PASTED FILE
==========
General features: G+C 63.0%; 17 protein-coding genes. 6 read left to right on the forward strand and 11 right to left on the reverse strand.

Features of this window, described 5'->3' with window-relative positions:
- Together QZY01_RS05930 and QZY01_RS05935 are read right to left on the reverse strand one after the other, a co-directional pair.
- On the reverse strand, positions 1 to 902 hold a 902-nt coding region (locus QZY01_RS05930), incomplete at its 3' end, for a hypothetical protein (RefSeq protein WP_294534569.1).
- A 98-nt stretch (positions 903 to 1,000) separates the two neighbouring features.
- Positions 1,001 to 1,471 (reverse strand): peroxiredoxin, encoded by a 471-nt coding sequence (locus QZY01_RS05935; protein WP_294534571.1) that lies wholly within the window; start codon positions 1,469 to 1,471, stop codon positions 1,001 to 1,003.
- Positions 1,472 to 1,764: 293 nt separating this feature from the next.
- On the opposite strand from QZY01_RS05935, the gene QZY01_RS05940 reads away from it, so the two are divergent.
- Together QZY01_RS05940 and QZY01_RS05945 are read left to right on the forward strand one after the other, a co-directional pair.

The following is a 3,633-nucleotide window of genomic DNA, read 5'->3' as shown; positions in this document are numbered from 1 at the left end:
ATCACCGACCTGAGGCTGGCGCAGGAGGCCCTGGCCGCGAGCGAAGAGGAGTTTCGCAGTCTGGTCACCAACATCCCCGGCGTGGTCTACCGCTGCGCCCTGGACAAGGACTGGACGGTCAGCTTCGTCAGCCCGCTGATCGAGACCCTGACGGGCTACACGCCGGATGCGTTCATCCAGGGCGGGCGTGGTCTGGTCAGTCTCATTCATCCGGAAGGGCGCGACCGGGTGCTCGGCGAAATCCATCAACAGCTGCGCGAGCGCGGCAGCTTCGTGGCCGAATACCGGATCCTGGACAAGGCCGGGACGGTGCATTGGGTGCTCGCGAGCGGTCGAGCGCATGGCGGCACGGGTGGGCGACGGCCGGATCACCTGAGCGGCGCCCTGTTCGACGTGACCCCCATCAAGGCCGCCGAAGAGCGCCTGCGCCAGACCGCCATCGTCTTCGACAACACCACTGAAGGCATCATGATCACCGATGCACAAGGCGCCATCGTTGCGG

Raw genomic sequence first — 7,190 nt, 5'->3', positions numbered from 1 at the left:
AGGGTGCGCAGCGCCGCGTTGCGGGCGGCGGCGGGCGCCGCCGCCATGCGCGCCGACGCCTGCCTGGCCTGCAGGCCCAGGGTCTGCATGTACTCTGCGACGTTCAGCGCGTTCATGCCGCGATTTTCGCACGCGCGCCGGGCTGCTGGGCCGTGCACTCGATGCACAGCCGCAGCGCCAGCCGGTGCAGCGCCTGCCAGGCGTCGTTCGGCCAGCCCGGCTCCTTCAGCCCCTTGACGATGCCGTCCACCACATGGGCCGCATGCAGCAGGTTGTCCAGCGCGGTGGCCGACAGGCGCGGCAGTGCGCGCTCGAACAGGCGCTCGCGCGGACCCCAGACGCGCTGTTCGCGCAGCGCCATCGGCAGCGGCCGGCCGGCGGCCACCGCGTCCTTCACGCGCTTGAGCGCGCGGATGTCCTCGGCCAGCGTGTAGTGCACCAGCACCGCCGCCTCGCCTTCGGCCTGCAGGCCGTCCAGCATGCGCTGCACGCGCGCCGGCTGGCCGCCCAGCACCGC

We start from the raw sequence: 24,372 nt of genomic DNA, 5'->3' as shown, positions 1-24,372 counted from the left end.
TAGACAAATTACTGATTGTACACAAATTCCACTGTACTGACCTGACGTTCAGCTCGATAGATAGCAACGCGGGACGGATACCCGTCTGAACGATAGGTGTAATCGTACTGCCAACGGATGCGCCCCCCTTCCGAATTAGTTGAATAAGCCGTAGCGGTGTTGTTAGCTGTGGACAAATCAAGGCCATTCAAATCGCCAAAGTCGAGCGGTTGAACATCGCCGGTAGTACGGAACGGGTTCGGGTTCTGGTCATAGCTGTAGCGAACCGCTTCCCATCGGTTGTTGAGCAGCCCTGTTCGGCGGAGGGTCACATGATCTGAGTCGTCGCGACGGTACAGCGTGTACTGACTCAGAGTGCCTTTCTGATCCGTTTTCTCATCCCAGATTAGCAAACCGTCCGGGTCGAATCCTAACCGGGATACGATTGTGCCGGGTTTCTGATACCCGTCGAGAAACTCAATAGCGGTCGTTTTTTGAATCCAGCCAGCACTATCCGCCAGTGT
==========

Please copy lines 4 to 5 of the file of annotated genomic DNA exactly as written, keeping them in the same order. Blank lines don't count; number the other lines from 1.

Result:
- On the reverse strand, positions 1 to 902 hold a 902-nt coding region (locus QZY01_RS05930), incomplete at its 3' end, for a hypothetical protein (RefSeq protein WP_294534569.1).
- A 98-nt stretch (positions 903 to 1,000) separates the two neighbouring features.